Posted by Sriram on (July 20, 2010, 20:09 GMT)

Insidious!

Uncovered pitches will make Timeless Tests the shortest version of the game. Most teams will fold in less than 10 overs. This will diminish the market share of Twenty20. Housewives and teenagers with diminished attention spans (the so-called "new demography" of T20) will shift their loyalties to Shiv Chanderpaul and Simon Katich. Kids growing up in the Leeward islands will stop dreaming of IPL contracts and go to bed to nightmares of Contract negotiations with Digicell and the WICB. Chris Gayle will fly into the 5th IPL 3 days AFTER the tournament starts. The reason: He believes the future of cricket is Timeless tests and not T20.

Yeah, right!

Posted by fjhgfj on (July 20, 2010, 14:04 GMT)

you missed dravid the wall

Posted by Adarsh Vijayaraghavan on (July 20, 2010, 12:59 GMT)

For once, instead of being sarcastic, you seem to mean most of the things you say, and you are right! Bowlers have everything going against them- rapidly improving quality of bats, helmets, pads and so on, pitches, and the rules of the game. People who like only high scoring matches are not true fans, and they are just temporary fans. In a bid to give 'face-lift' to cricket, ICC is trying to woo these fans. It can do better by satisfying the true fans of cricket and make the game an even battle between bat and ball.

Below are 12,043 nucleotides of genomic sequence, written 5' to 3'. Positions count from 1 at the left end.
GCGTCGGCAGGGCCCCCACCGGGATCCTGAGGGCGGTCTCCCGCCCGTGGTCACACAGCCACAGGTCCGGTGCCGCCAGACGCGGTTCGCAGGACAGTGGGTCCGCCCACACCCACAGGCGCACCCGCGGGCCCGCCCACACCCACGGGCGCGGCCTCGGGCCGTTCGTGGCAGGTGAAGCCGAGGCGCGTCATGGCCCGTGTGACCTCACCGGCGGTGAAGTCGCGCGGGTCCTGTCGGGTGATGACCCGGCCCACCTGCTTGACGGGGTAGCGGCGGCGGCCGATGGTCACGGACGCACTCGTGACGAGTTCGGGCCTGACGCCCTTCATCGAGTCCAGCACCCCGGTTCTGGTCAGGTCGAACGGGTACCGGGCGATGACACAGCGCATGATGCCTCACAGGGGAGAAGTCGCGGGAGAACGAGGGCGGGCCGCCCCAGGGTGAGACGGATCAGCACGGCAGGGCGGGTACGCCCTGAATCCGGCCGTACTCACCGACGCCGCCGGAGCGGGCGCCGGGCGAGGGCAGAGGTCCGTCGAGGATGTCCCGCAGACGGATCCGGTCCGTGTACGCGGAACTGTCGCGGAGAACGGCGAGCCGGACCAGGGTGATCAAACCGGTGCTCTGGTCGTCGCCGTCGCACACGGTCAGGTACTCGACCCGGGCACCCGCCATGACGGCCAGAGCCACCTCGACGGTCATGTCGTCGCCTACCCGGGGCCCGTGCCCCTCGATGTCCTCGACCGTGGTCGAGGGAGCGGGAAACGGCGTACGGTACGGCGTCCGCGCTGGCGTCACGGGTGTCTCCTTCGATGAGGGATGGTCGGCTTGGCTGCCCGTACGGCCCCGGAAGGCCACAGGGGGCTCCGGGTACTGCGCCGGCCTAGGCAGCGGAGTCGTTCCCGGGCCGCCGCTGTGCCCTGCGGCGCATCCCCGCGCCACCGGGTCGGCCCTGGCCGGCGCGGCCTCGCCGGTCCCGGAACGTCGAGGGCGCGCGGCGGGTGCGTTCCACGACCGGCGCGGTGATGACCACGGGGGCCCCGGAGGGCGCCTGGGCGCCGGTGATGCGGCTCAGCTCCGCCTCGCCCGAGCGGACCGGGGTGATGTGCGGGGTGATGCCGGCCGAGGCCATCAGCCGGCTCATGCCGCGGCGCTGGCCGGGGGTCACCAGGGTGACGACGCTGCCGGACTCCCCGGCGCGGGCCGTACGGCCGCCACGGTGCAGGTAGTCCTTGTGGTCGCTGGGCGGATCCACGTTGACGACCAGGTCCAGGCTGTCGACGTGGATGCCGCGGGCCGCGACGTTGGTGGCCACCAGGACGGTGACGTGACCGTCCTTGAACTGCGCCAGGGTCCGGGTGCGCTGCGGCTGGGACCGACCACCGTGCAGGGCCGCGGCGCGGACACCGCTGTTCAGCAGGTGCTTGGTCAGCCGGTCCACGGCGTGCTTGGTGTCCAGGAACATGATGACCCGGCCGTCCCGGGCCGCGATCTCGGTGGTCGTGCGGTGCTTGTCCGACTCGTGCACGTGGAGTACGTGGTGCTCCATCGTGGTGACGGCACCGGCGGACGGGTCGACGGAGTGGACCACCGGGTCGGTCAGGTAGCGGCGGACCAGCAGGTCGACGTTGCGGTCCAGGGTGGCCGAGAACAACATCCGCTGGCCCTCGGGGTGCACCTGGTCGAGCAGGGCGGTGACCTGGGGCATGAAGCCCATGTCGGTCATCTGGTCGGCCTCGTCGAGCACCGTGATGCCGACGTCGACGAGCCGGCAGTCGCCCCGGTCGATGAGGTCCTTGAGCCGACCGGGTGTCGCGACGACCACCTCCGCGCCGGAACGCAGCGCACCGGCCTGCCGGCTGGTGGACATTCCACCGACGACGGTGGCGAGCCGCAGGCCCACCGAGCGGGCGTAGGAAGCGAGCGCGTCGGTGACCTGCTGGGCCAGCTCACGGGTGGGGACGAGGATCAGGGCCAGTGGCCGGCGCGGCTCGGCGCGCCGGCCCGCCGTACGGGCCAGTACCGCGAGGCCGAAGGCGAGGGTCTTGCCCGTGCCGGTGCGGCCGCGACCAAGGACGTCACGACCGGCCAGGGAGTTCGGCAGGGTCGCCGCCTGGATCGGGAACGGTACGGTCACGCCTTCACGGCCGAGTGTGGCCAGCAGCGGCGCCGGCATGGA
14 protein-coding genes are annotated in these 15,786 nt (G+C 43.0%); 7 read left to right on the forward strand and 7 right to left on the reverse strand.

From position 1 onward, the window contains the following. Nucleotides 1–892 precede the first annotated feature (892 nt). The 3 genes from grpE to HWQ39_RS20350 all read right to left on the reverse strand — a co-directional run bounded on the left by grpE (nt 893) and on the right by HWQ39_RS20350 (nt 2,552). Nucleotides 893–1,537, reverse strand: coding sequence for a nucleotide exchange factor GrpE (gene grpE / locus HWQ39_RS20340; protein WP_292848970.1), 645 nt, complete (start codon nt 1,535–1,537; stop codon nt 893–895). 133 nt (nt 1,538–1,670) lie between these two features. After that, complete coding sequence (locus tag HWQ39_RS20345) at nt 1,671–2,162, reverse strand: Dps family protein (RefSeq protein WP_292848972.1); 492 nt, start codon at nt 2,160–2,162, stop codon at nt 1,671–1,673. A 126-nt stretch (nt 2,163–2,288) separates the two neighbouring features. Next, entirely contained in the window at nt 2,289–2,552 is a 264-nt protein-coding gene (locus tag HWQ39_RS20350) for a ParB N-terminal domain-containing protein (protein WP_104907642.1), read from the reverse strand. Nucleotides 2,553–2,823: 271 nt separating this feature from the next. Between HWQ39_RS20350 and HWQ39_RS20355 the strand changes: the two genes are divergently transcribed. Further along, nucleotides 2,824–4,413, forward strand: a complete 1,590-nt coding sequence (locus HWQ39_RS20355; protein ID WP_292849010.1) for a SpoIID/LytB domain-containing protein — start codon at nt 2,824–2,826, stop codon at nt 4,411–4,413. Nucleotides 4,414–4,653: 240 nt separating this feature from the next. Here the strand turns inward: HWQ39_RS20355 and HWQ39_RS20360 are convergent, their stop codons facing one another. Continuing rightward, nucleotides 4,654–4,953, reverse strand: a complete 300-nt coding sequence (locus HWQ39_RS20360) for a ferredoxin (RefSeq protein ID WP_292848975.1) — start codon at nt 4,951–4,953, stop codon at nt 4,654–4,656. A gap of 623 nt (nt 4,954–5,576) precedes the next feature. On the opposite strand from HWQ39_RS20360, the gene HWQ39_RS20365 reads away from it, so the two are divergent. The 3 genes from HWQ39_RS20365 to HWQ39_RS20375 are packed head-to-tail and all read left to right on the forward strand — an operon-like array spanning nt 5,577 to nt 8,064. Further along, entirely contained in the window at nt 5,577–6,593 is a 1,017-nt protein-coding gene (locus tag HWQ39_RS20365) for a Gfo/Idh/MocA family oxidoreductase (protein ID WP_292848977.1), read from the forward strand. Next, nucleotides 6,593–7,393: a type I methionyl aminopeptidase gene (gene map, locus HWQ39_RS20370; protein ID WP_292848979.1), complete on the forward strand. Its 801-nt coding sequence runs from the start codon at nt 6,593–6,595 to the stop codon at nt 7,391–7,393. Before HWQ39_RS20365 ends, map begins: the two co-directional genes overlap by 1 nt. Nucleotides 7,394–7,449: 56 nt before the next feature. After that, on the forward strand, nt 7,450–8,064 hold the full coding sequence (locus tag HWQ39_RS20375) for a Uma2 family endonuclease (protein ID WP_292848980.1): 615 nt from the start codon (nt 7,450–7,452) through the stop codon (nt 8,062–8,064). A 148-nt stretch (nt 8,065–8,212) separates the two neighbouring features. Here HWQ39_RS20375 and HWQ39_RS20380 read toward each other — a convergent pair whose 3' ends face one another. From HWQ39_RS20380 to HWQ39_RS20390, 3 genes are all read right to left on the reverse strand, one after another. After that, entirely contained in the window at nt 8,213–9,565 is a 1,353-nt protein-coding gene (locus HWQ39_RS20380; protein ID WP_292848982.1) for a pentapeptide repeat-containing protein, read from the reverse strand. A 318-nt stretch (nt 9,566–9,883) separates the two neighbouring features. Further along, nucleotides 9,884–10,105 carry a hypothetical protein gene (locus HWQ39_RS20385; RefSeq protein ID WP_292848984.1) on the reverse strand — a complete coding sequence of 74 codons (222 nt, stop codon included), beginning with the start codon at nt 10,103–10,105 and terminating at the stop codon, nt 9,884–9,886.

Posted by Alan D'silva on (July 20, 2010, 12:33 GMT)

Completely agree with every point

Posted by russell on (July 20, 2010, 12:02 GMT)

this ties in with Imran Khan's comments on the future of fast bowlers.the over supply of the short form of the game (which is heavily weighted in favour of the batsmen) has almost completely moved the focus on cricket away from test cricket. I would love to see a return to proper fast bowlers having batsmen ducking and weaving on well grassed pitches.

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ABOUT THE AUTHOR

Andrew Hughes
Andrew Hughes is a writer and avid cricket watcher who has always retained a healthy suspicion of professional sportsmen, and like any right-thinking person rates Neville Cardus more highly than Don Bradman. His latest book is available here and here @hughandrews73